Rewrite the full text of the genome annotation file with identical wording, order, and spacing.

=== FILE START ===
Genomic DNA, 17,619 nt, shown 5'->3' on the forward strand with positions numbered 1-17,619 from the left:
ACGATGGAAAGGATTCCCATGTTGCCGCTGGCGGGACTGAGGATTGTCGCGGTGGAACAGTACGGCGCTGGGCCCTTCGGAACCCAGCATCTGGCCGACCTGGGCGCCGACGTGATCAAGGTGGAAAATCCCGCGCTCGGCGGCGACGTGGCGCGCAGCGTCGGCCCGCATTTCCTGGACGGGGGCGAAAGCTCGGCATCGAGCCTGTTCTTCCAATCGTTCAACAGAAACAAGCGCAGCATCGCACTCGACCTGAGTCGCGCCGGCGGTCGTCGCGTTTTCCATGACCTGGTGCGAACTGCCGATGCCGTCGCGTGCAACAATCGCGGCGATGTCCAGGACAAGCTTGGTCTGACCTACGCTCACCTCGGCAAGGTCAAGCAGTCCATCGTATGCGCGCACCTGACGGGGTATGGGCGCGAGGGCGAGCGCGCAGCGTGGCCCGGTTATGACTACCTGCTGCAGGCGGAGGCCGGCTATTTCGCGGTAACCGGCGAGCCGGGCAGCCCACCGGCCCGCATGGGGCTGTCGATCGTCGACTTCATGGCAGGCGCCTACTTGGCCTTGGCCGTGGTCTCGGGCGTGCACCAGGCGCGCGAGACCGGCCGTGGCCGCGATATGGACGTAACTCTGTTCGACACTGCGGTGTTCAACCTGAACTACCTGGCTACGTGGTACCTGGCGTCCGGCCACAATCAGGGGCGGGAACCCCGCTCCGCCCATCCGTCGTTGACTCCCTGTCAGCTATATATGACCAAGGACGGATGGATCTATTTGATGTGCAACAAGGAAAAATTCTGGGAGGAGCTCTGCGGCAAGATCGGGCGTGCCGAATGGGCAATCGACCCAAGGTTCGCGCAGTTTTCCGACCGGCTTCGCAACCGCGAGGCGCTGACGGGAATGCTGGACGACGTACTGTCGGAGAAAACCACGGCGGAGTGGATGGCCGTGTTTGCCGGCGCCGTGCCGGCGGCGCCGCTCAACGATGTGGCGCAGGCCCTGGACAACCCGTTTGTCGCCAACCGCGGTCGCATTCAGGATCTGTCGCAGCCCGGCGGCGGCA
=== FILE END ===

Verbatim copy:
Genomic DNA, 17,619 nt, shown 5'->3' on the forward strand with positions numbered 1-17,619 from the left:
ACGATGGAAAGGATTCCCATGTTGCCGCTGGCGGGACTGAGGATTGTCGCGGTGGAACAGTACGGCGCTGGGCCCTTCGGAACCCAGCATCTGGCCGACCTGGGCGCCGACGTGATCAAGGTGGAAAATCCCGCGCTCGGCGGCGACGTGGCGCGCAGCGTCGGCCCGCATTTCCTGGACGGGGGCGAAAGCTCGGCATCGAGCCTGTTCTTCCAATCGTTCAACAGAAACAAGCGCAGCATCGCACTCGACCTGAGTCGCGCCGGCGGTCGTCGCGTTTTCCATGACCTGGTGCGAACTGCCGATGCCGTCGCGTGCAACAATCGCGGCGATGTCCAGGACAAGCTTGGTCTGACCTACGCTCACCTCGGCAAGGTCAAGCAGTCCATCGTATGCGCGCACCTGACGGGGTATGGGCGCGAGGGCGAGCGCGCAGCGTGGCCCGGTTATGACTACCTGCTGCAGGCGGAGGCCGGCTATTTCGCGGTAACCGGCGAGCCGGGCAGCCCACCGGCCCGCATGGGGCTGTCGATCGTCGACTTCATGGCAGGCGCCTACTTGGCCTTGGCCGTGGTCTCGGGCGTGCACCAGGCGCGCGAGACCGGCCGTGGCCGCGATATGGACGTAACTCTGTTCGACACTGCGGTGTTCAACCTGAACTACCTGGCTACGTGGTACCTGGCGTCCGGCCACAATCAGGGGCGGGAACCCCGCTCCGCCCATCCGTCGTTGACTCCCTGTCAGCTATATATGACCAAGGACGGATGGATCTATTTGATGTGCAACAAGGAAAAATTCTGGGAGGAGCTCTGCGGCAAGATCGGGCGTGCCGAATGGGCAATCGACCCAAGGTTCGCGCAGTTTTCCGACCGGCTTCGCAACCGCGAGGCGCTGACGGGAATGCTGGACGACGTACTGTCGGAGAAAACCACGGCGGAGTGGATGGCCGTGTTTGCCGGCGCCGTGCCGGCGGCGCCGCTCAACGATGTGGCGCAGGCCCTGGACAACCCGTTTGTCGCCAACCGCGGTCGCATTCAGGATCTGTCGCAGCCCGGCGGCGGCA